Selective deficits in human audition: evidence from lesion studies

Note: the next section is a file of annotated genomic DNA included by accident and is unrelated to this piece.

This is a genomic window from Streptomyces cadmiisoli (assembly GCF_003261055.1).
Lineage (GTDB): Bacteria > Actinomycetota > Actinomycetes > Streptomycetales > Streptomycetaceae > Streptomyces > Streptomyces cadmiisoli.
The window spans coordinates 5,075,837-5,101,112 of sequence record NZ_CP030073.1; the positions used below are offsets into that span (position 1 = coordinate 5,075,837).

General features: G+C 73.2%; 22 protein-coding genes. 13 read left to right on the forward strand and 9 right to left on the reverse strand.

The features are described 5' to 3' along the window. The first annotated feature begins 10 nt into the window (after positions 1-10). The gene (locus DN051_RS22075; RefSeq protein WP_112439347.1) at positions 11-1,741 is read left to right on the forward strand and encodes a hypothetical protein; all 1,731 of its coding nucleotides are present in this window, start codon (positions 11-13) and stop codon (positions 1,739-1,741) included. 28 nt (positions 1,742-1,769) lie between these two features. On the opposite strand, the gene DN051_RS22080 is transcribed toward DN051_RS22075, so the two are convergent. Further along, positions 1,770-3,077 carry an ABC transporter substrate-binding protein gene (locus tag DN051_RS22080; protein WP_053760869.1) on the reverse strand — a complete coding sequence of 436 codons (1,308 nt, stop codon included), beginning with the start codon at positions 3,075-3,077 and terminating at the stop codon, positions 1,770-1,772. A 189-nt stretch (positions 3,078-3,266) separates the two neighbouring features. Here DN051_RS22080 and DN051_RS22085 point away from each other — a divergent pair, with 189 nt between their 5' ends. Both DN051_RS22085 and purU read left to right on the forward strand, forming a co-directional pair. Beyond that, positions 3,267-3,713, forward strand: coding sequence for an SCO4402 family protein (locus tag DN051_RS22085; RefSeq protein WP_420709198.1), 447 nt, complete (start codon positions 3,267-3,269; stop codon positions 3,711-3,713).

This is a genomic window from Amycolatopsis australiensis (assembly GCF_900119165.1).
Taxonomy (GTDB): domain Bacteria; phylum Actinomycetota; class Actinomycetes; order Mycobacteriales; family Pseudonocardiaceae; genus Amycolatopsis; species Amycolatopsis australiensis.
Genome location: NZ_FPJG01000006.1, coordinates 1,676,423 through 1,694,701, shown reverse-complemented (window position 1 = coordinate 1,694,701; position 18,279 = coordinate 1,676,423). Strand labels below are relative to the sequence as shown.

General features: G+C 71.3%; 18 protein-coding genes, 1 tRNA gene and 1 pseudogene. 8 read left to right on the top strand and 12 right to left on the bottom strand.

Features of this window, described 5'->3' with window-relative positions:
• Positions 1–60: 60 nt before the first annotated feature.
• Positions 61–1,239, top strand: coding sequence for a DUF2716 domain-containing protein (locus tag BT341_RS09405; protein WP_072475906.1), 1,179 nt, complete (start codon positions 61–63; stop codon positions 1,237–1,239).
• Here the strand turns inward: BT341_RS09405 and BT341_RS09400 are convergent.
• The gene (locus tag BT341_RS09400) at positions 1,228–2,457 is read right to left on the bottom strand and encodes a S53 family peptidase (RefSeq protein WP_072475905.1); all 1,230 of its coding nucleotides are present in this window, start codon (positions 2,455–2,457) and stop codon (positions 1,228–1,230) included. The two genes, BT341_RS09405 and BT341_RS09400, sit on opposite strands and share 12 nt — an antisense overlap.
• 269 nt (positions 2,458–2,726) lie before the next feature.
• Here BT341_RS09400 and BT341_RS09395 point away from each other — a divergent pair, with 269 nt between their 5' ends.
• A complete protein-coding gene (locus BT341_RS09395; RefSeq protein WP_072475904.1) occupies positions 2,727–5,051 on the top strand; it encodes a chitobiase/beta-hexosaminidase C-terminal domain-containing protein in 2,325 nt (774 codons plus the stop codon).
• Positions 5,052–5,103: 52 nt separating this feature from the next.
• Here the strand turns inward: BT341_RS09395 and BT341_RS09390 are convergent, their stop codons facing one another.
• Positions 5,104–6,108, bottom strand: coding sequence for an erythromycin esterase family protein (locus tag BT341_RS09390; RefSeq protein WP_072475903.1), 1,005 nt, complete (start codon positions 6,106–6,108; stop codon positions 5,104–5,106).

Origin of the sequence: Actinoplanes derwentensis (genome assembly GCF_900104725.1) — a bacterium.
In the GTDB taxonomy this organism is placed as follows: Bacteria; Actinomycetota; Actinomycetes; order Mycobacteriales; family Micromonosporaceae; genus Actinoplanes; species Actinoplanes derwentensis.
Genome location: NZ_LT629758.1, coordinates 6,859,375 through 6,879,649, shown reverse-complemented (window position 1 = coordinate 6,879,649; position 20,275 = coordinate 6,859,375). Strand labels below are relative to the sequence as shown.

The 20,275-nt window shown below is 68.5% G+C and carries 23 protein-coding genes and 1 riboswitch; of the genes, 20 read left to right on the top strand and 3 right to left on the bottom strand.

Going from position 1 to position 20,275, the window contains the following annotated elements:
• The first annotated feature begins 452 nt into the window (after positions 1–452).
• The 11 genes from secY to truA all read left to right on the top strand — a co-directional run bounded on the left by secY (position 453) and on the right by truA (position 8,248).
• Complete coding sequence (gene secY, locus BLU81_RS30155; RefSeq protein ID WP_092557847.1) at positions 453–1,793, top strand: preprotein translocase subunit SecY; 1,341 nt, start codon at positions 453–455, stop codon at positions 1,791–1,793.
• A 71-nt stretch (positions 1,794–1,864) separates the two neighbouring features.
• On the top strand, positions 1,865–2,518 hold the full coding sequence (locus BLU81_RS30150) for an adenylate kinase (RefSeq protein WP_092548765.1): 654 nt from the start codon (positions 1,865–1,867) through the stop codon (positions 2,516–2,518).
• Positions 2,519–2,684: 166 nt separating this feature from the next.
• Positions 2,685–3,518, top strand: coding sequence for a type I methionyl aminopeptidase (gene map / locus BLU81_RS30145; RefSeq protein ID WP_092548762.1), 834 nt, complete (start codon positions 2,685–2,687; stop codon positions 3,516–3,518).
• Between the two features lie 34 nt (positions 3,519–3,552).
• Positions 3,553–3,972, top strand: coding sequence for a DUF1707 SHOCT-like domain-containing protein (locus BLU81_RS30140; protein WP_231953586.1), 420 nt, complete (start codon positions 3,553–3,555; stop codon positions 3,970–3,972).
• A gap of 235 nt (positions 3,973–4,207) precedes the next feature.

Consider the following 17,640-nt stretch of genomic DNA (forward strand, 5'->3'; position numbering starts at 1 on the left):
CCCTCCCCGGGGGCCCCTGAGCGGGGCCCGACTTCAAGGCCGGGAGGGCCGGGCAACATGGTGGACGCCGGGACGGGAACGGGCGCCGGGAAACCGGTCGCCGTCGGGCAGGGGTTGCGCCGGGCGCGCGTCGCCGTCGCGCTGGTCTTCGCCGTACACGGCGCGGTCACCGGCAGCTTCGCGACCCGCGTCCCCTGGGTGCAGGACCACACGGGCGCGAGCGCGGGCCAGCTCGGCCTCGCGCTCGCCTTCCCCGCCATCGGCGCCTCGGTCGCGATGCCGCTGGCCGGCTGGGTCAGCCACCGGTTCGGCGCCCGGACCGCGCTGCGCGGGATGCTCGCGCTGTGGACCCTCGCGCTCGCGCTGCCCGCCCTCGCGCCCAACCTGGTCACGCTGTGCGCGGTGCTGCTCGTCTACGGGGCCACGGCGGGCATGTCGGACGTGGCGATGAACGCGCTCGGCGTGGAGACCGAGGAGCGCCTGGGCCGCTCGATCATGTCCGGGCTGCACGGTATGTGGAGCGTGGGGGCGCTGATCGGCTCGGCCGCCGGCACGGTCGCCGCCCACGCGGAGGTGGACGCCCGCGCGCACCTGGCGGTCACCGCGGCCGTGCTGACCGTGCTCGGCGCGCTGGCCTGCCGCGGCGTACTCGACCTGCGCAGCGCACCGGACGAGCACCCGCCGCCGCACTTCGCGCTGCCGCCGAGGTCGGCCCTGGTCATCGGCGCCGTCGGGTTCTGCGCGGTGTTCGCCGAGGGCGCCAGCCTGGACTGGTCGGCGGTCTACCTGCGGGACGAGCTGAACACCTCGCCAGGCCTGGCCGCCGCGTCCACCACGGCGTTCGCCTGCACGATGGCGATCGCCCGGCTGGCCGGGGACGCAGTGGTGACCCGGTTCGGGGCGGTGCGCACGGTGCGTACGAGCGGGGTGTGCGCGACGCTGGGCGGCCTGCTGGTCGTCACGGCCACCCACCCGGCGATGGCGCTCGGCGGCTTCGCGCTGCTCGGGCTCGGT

The human auditory cortex is the gateway to the most powerful and complex communication systems and yet relatively little is known about its functional organization as compared to the visual system. Several lines of evidence, predominantly from recent studies, indicate that sound recognition and sound localization are processed in two at least partially independent networks. Evidence from human studies on selective auditory deficits following brain lesions has indicated that auditory processing after brain damage relies on alternative neural networks. This paper is a report on the performance of five brain-damaged patients and six normal subjects in sound localization and sound recognition aptitudes, as assessed by the number of correct replies and reaction times on auditory tasks. Based on the results, brain-damaged patients can have slower reaction times for specific functions, reflecting most probably processing within alternative networks. In our study three out of five patients presented deficits in auditory spatial tasks or in sound identification and sound motion, confirming previous findings of such dissociations. Our data indicated that response times were significantly slower, as compared to normal subjects, in deficient domains. Each of the three patients had at least one domain in which normal performance in terms of correct replies was associated with response times within the normal range, speaking against a general slowness. The results of this research and the general approach presented in this paper are relevant to the evaluation of potential plasticity.